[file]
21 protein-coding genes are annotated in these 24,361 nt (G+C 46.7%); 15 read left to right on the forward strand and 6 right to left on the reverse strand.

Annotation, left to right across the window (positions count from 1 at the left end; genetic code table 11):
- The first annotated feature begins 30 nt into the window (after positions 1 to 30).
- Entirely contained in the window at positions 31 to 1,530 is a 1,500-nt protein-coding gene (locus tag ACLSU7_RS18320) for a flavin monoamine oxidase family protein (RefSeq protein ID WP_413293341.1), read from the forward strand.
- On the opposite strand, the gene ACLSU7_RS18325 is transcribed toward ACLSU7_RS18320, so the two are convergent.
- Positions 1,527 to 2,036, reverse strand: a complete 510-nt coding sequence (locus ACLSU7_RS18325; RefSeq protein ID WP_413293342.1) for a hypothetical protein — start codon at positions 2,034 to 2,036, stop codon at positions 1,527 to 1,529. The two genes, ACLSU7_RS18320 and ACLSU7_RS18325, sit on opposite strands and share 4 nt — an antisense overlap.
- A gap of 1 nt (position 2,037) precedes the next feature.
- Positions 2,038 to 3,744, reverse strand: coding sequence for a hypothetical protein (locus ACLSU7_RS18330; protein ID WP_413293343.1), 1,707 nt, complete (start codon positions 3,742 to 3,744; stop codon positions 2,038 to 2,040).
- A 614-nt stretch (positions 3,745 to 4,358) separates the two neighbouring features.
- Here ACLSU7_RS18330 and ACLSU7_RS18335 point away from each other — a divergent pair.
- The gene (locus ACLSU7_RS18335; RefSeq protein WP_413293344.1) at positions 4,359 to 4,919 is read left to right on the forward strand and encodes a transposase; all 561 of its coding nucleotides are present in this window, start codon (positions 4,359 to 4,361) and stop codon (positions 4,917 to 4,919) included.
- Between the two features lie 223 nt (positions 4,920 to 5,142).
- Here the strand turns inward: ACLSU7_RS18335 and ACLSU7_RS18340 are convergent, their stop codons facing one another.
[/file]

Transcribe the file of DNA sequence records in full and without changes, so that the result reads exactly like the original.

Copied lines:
21 protein-coding genes are annotated in these 24,361 nt (G+C 46.7%); 15 read left to right on the forward strand and 6 right to left on the reverse strand.

Annotation, left to right across the window (positions count from 1 at the left end; genetic code table 11):
- The first annotated feature begins 30 nt into the window (after positions 1 to 30).
- Entirely contained in the window at positions 31 to 1,530 is a 1,500-nt protein-coding gene (locus tag ACLSU7_RS18320) for a flavin monoamine oxidase family protein (RefSeq protein ID WP_413293341.1), read from the forward strand.
- On the opposite strand, the gene ACLSU7_RS18325 is transcribed toward ACLSU7_RS18320, so the two are convergent.
- Positions 1,527 to 2,036, reverse strand: a complete 510-nt coding sequence (locus ACLSU7_RS18325; RefSeq protein ID WP_413293342.1) for a hypothetical protein — start codon at positions 2,034 to 2,036, stop codon at positions 1,527 to 1,529. The two genes, ACLSU7_RS18320 and ACLSU7_RS18325, sit on opposite strands and share 4 nt — an antisense overlap.
- A gap of 1 nt (position 2,037) precedes the next feature.
- Positions 2,038 to 3,744, reverse strand: coding sequence for a hypothetical protein (locus ACLSU7_RS18330; protein ID WP_413293343.1), 1,707 nt, complete (start codon positions 3,742 to 3,744; stop codon positions 2,038 to 2,040).
- A 614-nt stretch (positions 3,745 to 4,358) separates the two neighbouring features.
- Here ACLSU7_RS18330 and ACLSU7_RS18335 point away from each other — a divergent pair.
- The gene (locus ACLSU7_RS18335; RefSeq protein WP_413293344.1) at positions 4,359 to 4,919 is read left to right on the forward strand and encodes a transposase; all 561 of its coding nucleotides are present in this window, start codon (positions 4,359 to 4,361) and stop codon (positions 4,917 to 4,919) included.
- Between the two features lie 223 nt (positions 4,920 to 5,142).
- Here the strand turns inward: ACLSU7_RS18335 and ACLSU7_RS18340 are convergent, their stop codons facing one another.